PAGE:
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### Recipe 2.15 Converting Binary, Octal, and Hexadecimal Numbers

#### 2.15.1 Problem

You want to convert a string (e.g., "0b10110", "0x55", or "0755") containing a binary, octal, or hexadecimal number to the correct number.

Perl understands numbers specified in binary (base-2), octal (base-8), and hexadecimal (base-16) notation only when they occur as literals in your programs. If they come in as data—such as by reading from files or environment variables, or when supplied as command-line arguments—no automatic conversion takes place.

#### 2.15.2 Solution

Use Perl's hex function if you have a hexadecimal string like "2e" or "0x2e":

`\$number = hex(\$hexadecimal);         # hexadecimal only ("2e" becomes 47)`

Use the oct function if you have a hexadecimal string like "0x2e", an octal string like "047", or a binary string like "0b101110":

```\$number = oct(\$hexadecimal);         # "0x2e" becomes 47
\$number = oct(\$octal);               # "057"  becomes 47
\$number = oct(\$binary);              # "0b101110" becomes 47```

#### 2.15.3 Discussion

The oct function converts octal numbers with or without the leading "0"; for example, "0350" or "350". Despite its name, oct does more than convert octal numbers: it also converts hexadecimal ("0x350") numbers if they have a leading "0x" and binary ("0b101010") numbers if they have a leading "0b". The hex function converts only hexadecimal numbers, with or without a leading "0x": "0x255", "3A", "ff", or "deadbeef". (Letters may be in upper- or lowercase.)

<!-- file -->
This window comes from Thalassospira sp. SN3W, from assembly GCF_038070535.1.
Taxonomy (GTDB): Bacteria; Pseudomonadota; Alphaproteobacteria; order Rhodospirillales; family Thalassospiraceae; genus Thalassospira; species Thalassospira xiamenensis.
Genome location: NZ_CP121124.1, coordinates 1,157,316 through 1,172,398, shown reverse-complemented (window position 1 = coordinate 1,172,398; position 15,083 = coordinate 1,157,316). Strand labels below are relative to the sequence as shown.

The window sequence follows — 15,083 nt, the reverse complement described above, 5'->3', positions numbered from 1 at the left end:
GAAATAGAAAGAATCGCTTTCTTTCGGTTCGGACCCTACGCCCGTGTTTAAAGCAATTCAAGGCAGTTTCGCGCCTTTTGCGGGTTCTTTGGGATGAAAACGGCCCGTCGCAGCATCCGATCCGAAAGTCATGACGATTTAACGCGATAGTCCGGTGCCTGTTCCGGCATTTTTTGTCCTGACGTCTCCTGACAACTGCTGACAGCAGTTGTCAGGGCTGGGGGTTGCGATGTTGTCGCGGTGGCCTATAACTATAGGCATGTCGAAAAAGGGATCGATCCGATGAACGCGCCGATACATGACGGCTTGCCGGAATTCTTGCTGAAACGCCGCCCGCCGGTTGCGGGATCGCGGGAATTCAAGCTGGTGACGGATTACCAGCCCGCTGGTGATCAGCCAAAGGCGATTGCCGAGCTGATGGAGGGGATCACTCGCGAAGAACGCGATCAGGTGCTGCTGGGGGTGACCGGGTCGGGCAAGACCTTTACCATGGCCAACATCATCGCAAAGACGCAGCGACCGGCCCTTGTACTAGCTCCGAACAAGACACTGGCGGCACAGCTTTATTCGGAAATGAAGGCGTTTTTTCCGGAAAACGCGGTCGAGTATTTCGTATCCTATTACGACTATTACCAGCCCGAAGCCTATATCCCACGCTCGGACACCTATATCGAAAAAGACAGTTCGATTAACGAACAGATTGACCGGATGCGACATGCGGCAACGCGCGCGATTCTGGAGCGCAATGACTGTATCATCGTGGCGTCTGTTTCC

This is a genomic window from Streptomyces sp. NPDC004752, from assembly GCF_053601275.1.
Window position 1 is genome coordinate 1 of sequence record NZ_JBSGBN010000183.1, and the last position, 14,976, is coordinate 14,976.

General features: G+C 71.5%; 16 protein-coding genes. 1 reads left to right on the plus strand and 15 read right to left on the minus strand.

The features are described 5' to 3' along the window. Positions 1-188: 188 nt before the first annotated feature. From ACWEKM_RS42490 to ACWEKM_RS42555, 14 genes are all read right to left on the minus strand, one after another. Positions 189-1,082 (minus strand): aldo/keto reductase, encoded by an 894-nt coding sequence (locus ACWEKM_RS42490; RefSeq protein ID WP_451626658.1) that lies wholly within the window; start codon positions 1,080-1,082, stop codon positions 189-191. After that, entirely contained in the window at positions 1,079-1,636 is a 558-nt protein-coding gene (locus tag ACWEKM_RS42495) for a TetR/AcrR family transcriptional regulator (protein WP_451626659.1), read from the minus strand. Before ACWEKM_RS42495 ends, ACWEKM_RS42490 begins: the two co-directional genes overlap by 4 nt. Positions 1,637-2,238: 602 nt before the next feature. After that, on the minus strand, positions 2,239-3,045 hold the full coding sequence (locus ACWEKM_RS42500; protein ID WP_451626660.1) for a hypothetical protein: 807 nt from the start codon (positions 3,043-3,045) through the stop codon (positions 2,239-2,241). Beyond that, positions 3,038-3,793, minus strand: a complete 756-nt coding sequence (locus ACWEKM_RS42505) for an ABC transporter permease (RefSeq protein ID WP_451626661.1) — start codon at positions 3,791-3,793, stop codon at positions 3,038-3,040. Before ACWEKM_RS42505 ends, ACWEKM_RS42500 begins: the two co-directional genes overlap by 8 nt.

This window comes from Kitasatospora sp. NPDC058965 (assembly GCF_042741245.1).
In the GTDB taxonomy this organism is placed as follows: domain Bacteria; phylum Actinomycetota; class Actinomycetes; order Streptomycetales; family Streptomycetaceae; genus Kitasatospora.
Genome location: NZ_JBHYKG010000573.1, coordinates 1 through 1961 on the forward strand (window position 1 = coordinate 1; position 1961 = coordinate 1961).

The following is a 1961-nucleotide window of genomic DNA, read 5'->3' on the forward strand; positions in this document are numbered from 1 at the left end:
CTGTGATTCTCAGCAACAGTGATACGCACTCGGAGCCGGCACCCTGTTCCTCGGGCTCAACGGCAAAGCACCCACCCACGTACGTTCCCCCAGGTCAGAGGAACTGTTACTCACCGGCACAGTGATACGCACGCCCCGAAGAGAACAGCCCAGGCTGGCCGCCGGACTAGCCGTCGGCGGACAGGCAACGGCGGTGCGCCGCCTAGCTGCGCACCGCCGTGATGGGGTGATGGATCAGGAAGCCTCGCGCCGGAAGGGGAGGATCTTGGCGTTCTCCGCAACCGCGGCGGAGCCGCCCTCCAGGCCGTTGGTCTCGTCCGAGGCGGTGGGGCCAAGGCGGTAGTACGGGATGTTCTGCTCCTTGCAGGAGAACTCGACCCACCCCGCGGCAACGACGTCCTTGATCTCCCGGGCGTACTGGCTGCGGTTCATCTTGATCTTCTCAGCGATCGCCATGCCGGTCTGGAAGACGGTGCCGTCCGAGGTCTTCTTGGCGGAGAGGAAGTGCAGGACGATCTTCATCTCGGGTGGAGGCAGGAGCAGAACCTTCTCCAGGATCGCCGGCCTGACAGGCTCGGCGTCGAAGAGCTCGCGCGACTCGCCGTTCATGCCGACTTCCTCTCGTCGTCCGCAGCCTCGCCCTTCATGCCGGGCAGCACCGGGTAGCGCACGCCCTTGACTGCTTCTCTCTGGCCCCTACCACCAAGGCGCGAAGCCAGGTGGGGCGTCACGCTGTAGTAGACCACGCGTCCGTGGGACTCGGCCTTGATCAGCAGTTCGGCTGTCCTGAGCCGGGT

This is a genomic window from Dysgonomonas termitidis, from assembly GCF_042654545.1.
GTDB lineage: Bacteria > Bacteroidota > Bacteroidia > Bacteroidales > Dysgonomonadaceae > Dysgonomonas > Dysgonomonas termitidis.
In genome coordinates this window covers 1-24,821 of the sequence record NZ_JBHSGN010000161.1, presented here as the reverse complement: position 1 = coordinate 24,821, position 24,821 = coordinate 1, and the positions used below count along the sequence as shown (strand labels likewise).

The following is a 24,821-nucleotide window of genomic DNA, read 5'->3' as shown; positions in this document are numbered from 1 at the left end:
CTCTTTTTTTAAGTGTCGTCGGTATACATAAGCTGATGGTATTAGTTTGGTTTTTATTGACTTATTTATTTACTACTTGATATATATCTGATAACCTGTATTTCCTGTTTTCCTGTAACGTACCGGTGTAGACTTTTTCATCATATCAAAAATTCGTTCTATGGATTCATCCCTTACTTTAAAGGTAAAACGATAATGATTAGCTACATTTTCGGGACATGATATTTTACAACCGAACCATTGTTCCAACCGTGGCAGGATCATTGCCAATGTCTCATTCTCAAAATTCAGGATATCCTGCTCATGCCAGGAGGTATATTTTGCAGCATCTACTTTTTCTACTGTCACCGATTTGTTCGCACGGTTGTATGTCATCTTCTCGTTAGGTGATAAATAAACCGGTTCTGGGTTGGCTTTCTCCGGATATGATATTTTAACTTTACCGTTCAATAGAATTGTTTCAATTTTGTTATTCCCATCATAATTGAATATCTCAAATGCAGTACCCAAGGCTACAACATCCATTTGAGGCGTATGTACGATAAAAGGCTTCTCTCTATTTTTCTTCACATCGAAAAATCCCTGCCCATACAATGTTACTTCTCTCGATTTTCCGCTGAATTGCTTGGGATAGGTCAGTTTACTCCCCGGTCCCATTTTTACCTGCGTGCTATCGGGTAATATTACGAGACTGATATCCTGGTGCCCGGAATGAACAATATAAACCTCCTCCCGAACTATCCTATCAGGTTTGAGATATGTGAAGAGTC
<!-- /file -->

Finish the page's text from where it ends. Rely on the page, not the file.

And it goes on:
Here's an example that accepts an integer in decimal, binary, octal, or hex, and prints that integer in all four bases. It uses the oct function to convert the data from binary, octal, and hexadecimal if the input begins with a 0. It then uses printf to convert into all four bases as needed.

```print "Gimme an integer in decimal, binary, octal, or hex: ";
\$num = <STDIN>;
chomp \$num;
exit unless defined \$num;
\$num = oct(\$num) if \$num =~ /^0/; # catches 077 0b10 0x20
printf "%d %#x %#o %#b\n", (\$num) x 4;```

The # symbol between the percent and the three non-decimal bases makes printf produce output that indicates which base the integer is in. For example, if you enter the number 255, the output would be:

`255 0xff 0377 0b11111111`

But without the # sign, you would only get:

`255 ff 377 11111111`

The following code converts Unix file permissions. They're always given in octal, so we use oct instead of hex.

```print "Enter file permission in octal: ";
\$permissions = <STDIN>;
die "Exiting ...\n" unless defined \$permissions;
chomp \$permissions;
\$permissions = oct(\$permissions);   # permissions always octal
print "The decimal value is \$permissions\n";```